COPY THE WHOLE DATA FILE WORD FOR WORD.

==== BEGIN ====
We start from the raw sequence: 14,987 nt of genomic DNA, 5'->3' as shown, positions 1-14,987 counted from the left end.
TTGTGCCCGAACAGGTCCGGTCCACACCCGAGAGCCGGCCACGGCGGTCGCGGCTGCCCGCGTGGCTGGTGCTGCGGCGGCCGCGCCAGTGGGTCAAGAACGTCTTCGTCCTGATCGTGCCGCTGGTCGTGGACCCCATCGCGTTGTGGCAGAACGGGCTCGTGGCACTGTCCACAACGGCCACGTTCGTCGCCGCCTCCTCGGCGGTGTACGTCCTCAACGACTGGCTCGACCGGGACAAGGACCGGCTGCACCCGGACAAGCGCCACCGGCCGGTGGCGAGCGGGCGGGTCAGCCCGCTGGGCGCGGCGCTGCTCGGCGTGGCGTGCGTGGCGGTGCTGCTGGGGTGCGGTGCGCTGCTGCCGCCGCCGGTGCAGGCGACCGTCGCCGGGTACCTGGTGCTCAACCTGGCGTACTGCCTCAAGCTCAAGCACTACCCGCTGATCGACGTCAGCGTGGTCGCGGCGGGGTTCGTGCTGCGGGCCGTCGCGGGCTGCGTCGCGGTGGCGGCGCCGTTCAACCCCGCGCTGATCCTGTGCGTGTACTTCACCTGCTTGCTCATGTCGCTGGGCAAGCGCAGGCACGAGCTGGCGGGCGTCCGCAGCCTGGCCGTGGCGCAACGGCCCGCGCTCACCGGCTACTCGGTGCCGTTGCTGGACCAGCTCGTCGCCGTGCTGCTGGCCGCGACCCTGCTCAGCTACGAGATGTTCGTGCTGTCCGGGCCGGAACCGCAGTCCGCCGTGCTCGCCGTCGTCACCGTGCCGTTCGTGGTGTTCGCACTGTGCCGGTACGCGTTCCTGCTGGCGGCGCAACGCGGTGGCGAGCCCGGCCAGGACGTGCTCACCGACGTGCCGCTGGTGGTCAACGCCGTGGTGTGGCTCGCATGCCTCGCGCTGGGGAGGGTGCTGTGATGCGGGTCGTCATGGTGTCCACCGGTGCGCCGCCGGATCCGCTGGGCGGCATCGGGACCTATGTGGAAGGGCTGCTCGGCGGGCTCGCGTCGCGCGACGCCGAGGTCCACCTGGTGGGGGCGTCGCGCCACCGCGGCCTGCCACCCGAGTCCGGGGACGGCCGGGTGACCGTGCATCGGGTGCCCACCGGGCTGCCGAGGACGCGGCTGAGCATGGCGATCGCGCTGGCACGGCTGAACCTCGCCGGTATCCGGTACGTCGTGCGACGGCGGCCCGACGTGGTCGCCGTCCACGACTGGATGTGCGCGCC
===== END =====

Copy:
We start from the raw sequence: 14,987 nt of genomic DNA, 5'->3' as shown, positions 1-14,987 counted from the left end.
TTGTGCCCGAACAGGTCCGGTCCACACCCGAGAGCCGGCCACGGCGGTCGCGGCTGCCCGCGTGGCTGGTGCTGCGGCGGCCGCGCCAGTGGGTCAAGAACGTCTTCGTCCTGATCGTGCCGCTGGTCGTGGACCCCATCGCGTTGTGGCAGAACGGGCTCGTGGCACTGTCCACAACGGCCACGTTCGTCGCCGCCTCCTCGGCGGTGTACGTCCTCAACGACTGGCTCGACCGGGACAAGGACCGGCTGCACCCGGACAAGCGCCACCGGCCGGTGGCGAGCGGGCGGGTCAGCCCGCTGGGCGCGGCGCTGCTCGGCGTGGCGTGCGTGGCGGTGCTGCTGGGGTGCGGTGCGCTGCTGCCGCCGCCGGTGCAGGCGACCGTCGCCGGGTACCTGGTGCTCAACCTGGCGTACTGCCTCAAGCTCAAGCACTACCCGCTGATCGACGTCAGCGTGGTCGCGGCGGGGTTCGTGCTGCGGGCCGTCGCGGGCTGCGTCGCGGTGGCGGCGCCGTTCAACCCCGCGCTGATCCTGTGCGTGTACTTCACCTGCTTGCTCATGTCGCTGGGCAAGCGCAGGCACGAGCTGGCGGGCGTCCGCAGCCTGGCCGTGGCGCAACGGCCCGCGCTCACCGGCTACTCGGTGCCGTTGCTGGACCAGCTCGTCGCCGTGCTGCTGGCCGCGACCCTGCTCAGCTACGAGATGTTCGTGCTGTCCGGGCCGGAACCGCAGTCCGCCGTGCTCGCCGTCGTCACCGTGCCGTTCGTGGTGTTCGCACTGTGCCGGTACGCGTTCCTGCTGGCGGCGCAACGCGGTGGCGAGCCCGGCCAGGACGTGCTCACCGACGTGCCGCTGGTGGTCAACGCCGTGGTGTGGCTCGCATGCCTCGCGCTGGGGAGGGTGCTGTGATGCGGGTCGTCATGGTGTCCACCGGTGCGCCGCCGGATCCGCTGGGCGGCATCGGGACCTATGTGGAAGGGCTGCTCGGCGGGCTCGCGTCGCGCGACGCCGAGGTCCACCTGGTGGGGGCGTCGCGCCACCGCGGCCTGCCACCCGAGTCCGGGGACGGCCGGGTGACCGTGCATCGGGTGCCCACCGGGCTGCCGAGGACGCGGCTGAGCATGGCGATCGCGCTGGCACGGCTGAACCTCGCCGGTATCCGGTACGTCGTGCGACGGCGGCCCGACGTGGTCGCCGTCCACGACTGGATGTGCGCGCC